We’re coming up on the annual submission deadline for the Smart 50 Awards honoring the most transformative smart projects of the year. And in an effort to offer some last-minute inspiration, we’re taking a look at what a few of the winners from the last cohort of Smart 50 awardees are doing today.

Reminder: Submissions for the 2019 Smart 50 Awards are due November 9. Click to enter.


The city of Austin, also a member of US Ignite’s Smart Gigabit Communities (SGC)network, won recognition in the Smart 50 Awards Energy category last spring for a project by Doosan GridTech and Austin Energy designed to optimize distributed energy resources. Called Austin SHINES – for Sustainable and Holistic Integration of Energy Storage and Solar PV – the initiative will analyze models for integrating renewable energy and energy storage options with the existing power grid.

Since winning a Smart 50 Award, Austin SHINES has also gone on to earn a Grid Edge Innovation Award from Greentech Media, and is now entering the testing phase for its Distributed Energy Resource Optimizer (DERO) software platform. The software connects to multiple distributed energy sources (including utility-scale storage systems, rooftop solar installations, and more), and will examine several use cases for optimization. The Austin team is looking at dynamic pricing, peak energy load reduction, and measures of reliability around voltage support and congestion management. All of these will be important for adding more renewable energy into the grid and making the most of energy resources across the board.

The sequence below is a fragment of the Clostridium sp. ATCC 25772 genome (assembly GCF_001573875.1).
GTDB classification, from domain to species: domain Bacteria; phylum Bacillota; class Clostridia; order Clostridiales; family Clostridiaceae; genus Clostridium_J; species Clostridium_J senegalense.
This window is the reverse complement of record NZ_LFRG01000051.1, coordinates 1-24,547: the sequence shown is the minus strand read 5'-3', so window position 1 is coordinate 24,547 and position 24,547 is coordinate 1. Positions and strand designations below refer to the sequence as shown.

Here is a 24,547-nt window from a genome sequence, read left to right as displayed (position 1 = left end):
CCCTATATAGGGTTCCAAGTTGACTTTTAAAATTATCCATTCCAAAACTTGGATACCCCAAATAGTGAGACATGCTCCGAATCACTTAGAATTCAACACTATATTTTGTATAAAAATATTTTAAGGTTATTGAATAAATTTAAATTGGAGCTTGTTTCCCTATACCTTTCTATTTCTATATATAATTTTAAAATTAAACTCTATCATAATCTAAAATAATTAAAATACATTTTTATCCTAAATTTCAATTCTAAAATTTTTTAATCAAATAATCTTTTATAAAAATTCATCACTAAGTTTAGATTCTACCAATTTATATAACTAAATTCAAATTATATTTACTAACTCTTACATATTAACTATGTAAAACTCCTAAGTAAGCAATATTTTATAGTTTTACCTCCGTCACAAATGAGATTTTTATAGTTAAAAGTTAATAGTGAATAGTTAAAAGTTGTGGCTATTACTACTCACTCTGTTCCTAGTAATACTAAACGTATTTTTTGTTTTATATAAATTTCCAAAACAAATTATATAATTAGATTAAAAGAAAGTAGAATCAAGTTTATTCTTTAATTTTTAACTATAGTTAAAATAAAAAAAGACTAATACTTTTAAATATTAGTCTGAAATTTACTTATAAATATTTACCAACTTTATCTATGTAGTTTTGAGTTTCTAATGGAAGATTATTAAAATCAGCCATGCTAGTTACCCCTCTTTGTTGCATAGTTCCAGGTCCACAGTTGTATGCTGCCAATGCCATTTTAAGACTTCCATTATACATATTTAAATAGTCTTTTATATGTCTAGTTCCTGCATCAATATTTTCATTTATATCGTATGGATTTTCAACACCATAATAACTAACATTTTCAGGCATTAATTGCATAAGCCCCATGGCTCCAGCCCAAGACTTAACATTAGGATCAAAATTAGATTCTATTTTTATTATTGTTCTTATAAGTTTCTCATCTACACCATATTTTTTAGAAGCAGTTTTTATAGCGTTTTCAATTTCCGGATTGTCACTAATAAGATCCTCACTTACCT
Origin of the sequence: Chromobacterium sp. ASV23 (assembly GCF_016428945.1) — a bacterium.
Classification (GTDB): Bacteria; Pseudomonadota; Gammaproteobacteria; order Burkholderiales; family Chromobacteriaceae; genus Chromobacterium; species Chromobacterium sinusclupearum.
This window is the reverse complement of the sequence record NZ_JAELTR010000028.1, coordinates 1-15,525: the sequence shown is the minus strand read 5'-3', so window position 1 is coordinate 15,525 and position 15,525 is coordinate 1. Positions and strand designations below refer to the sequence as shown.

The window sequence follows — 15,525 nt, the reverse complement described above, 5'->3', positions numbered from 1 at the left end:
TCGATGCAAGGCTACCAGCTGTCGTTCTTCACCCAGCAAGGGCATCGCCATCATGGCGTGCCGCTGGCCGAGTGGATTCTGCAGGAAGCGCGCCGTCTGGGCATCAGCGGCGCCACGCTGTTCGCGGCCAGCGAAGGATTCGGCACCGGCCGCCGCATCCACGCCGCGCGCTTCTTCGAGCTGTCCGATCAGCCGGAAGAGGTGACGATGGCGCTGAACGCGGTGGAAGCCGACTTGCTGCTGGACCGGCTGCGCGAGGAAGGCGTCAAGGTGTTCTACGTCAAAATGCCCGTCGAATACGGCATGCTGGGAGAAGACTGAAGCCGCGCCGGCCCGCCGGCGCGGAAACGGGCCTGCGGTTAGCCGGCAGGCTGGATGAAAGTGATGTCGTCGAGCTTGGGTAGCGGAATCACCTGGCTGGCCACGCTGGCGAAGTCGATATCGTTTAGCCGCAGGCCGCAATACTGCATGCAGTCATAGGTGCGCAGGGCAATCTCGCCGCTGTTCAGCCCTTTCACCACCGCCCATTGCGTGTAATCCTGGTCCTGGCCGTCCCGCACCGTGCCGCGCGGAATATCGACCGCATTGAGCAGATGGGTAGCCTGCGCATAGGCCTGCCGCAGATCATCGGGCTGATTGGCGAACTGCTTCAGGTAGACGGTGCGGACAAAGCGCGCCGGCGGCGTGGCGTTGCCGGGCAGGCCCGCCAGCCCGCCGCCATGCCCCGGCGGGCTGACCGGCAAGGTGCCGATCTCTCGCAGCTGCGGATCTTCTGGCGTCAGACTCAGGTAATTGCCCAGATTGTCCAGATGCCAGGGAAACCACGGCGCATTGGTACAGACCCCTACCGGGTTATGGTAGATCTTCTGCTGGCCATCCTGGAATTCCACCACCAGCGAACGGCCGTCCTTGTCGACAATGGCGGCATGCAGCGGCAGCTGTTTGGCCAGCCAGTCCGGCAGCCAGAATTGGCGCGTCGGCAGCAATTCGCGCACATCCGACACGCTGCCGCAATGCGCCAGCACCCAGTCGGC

Ypsilanti Fire Station Solar Installation

The city of Ypsilanti in Michigan won a Smart 50 Award in the Community category for converting a local fire station to solar power, part of its SolarYpsi effort. Volunteers installed 176 285W SolarWorld solar panels on the roof of the building, which a professional contractor then connected to the station’s electrical system.

So far this year, the new solar system has already produced 49.34 Megawatt hours of electricity, with natural production peaks taking place in the late spring and summer months. That means the fire station is operating largely on renewable energy, and has reduced its electricity bill to near zero.


San Diego Smart Streetlights

San Diego (another SGC community) won a Smart 50 Networks Award for its deployment of the world’s largest network of IoT sensors on city streetlights. In partnership with Current by GE and AT&T, the city is installing 3,200 intelligent nodes that not only enable smart lighting controls, but can also collect data on parking, traffic, public safety, and air quality.

Today, the city of San Diego has a public dashboard that displays the data collected by the streetlight nodes in dozens of graphs. Citizens and government officials can examine traffic speeds by hour of day, or revenue collected at different parking meters. There are graphs for pedestrian counts, humidity rates, parking availability, and more.